Like a repeat of Meigs Field, constrution crews came to Whittier Elementary school on Chicago's South Side and under the cover of night to start demolition on a beloved field house the school district had previously promised to preserve.
Wrecking crews surprised a class of dance students and ordered them out of the building around 6 p.m. Friday night, according to DNAinfo Chicago, pushing through with demolition amid protests and some 10 arrests.
The Whittier Elementary School fieldhouse, affectionately know as "La Casita" in the Pilsen neighborhood, was at the heart of a highly-publicized sit-in in 2010 during which families occupied the building for 43 days to prevent demolition.
Whittier was using the facility as its only library when the Chicago Public School district revealed plans to demolish the building and replace it with a soccer field for use by Cristo Rey, a neighboring private Jesuit high school.
After word spread quickly via social media urging people to come and occupy the building Friday night, activists thought they had won a reprieve: CPS reportedly agreed to meet with the anti-demolition activists in the morning in a meeting to be attended by Ald. Danny Solis (25th), as well.
Instead, Solis was a no-show and demolition continued amid protests and arrests at the scene. CPS officials said the Whittier Parents Committee declined the district's offer to meet while parents said CPS would only agree to a meeting away from La Casita, leading them to fear the bulldozers would roll once they left the scene.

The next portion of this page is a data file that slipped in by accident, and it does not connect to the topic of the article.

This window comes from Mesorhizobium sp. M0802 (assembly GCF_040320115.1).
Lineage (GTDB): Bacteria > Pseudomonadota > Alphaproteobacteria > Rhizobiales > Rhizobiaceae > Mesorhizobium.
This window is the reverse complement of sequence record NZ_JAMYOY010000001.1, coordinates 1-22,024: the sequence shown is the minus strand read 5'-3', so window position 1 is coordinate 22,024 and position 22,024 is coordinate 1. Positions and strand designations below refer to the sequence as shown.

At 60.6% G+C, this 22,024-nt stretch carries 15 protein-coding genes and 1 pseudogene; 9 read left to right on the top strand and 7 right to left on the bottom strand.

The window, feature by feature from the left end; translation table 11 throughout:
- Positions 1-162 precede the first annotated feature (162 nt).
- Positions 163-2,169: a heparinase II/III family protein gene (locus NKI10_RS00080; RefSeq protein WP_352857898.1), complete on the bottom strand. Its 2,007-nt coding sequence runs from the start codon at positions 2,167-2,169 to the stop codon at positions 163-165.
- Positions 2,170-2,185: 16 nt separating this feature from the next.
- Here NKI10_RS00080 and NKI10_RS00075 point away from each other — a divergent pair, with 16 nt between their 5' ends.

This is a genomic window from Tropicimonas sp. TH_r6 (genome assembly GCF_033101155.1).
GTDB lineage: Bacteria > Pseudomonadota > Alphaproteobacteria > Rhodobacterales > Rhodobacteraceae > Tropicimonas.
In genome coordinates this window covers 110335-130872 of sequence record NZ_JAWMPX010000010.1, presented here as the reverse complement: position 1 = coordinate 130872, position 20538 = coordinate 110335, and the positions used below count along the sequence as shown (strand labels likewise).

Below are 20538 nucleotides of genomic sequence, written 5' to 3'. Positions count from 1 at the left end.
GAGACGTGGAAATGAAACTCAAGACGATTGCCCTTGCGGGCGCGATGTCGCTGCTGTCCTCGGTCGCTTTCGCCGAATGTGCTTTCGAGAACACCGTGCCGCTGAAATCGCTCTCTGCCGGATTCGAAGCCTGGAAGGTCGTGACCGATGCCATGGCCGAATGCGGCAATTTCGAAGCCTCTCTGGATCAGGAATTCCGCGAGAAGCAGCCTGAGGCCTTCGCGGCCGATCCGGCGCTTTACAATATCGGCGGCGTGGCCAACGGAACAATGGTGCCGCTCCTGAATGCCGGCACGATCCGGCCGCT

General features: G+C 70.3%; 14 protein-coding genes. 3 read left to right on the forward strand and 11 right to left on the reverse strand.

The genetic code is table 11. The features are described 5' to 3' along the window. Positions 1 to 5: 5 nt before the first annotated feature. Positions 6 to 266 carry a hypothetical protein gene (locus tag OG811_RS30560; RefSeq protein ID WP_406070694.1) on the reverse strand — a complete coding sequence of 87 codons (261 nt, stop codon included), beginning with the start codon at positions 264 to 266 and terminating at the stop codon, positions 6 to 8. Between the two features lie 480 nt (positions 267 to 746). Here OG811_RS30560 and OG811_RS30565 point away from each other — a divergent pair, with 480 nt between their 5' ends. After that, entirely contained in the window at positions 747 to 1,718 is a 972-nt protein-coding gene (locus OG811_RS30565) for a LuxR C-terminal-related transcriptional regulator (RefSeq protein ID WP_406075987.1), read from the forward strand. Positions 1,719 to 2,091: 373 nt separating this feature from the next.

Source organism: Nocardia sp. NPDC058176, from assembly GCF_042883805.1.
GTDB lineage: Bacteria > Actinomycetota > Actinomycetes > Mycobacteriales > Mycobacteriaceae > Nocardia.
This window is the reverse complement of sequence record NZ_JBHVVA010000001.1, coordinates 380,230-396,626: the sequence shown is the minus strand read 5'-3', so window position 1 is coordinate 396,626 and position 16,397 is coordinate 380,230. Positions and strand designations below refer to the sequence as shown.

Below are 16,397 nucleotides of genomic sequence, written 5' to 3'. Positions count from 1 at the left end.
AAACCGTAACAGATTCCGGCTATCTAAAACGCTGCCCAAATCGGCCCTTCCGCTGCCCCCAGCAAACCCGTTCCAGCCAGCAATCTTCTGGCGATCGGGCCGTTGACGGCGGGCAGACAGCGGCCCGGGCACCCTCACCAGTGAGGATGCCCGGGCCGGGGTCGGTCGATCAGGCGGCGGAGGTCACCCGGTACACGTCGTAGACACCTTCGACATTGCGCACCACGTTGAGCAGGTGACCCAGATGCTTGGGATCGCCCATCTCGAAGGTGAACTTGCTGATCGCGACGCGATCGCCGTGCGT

In a statement, Solis echoed CPS's allegation that the fieldhouse was “not safe for occupancy” and despite plans for renovation, the WPC did not make adequate strides to bring the building up to code since the 2010 demonstration.
In 2010, then-CPS CEO Ron Huberman acquiesced to the community's demands, pledging the field house would not be demolished. In 2011, Huberman's successor, Jean-Claude Brizard, reaffirmed that promise in a letter to Whittier parents.
“CPS is a liar, nothing but liars. They made a promise, and now they creep in in the middle of the night. Why now? Why at night? So no one sees this betrayal, this hypocrisy,” community member Chris Gevanis told the Sun-Times Friday.
Alix Gonzalez, a 36-year-old CPS teacher at a nearby school told the Tribune, "It used to be programming in both buildings. Isn't that what we need more of? Programming and schools to be open? That's how we're going to have less violence."
The demolition was completed before noon Saturday, leading to 10 arrests and promises from CPS to create a multi-use playground. Describing the scene to the Sun-Times, Kristine Mayle of the Chicago Teachers Union said,
“They just charged straight through the gate and tore it down. It’s really defeating.”